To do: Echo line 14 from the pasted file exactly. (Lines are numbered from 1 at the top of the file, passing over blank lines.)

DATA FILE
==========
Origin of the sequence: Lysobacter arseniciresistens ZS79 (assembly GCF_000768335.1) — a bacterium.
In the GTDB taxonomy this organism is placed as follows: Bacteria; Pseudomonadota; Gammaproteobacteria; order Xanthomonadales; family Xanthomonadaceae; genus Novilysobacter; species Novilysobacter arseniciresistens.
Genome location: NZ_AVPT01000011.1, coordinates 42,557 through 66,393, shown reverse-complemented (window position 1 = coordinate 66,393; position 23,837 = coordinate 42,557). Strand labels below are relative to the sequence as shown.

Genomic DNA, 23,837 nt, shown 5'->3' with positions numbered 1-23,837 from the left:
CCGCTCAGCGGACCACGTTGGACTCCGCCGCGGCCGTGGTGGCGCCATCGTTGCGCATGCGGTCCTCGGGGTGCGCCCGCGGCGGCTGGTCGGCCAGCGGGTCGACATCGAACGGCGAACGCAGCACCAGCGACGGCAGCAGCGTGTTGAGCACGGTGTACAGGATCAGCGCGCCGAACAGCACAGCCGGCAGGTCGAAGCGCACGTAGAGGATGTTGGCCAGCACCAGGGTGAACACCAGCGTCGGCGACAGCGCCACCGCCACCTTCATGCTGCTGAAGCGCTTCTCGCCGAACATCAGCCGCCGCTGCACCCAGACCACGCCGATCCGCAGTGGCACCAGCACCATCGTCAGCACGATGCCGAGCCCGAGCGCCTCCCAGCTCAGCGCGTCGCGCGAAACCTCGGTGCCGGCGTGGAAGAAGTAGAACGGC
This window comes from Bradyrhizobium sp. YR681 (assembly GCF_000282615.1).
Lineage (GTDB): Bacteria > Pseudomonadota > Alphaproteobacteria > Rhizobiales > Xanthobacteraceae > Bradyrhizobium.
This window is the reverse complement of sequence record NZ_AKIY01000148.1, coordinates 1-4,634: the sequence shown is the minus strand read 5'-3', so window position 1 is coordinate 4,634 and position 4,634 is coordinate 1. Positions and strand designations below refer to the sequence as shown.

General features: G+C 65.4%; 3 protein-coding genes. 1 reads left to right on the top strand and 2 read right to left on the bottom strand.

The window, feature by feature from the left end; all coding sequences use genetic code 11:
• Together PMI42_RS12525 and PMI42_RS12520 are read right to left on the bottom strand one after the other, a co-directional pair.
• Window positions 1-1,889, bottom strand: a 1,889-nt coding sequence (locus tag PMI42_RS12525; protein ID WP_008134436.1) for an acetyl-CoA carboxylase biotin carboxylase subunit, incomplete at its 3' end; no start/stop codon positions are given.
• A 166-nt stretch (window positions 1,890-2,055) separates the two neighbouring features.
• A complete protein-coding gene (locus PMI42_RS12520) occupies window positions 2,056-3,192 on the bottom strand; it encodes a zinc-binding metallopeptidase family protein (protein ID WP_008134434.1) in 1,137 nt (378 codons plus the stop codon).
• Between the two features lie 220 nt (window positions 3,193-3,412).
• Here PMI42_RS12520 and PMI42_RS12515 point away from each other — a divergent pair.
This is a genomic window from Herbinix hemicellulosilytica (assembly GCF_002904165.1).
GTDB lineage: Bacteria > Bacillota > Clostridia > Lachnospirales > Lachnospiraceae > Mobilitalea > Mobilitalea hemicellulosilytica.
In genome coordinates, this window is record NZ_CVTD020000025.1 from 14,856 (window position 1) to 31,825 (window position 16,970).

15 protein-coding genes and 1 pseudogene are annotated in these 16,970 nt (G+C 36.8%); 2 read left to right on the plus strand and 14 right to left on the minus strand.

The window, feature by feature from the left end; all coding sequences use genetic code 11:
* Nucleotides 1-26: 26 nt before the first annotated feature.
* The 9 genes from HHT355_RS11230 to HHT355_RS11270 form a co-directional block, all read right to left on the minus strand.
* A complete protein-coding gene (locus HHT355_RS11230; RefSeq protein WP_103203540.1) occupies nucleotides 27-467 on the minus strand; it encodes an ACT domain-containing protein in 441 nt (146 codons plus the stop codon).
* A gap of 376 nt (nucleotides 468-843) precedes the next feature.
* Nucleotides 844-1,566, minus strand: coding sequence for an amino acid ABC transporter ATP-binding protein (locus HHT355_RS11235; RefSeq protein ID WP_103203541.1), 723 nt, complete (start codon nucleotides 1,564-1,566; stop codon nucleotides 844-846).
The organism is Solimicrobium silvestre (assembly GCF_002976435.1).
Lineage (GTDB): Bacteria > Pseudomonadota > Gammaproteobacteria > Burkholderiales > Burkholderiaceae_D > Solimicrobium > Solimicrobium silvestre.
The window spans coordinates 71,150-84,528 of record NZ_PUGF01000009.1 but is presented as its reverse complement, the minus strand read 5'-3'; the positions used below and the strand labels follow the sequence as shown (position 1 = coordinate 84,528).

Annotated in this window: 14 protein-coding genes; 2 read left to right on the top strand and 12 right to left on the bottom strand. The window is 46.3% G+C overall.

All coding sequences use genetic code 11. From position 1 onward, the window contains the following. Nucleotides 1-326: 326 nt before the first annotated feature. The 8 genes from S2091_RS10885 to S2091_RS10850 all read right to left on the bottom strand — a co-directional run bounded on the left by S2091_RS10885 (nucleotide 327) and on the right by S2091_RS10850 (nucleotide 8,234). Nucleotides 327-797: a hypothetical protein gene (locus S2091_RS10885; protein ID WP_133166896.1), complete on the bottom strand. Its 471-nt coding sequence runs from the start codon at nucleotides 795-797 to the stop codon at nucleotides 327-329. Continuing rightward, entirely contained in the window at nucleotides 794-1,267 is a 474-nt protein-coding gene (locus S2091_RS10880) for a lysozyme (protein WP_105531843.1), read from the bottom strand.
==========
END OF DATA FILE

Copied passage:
• A complete protein-coding gene (locus PMI42_RS12520) occupies window positions 2,056-3,192 on the bottom strand; it encodes a zinc-binding metallopeptidase family protein (protein ID WP_008134434.1) in 1,137 nt (378 codons plus the stop codon).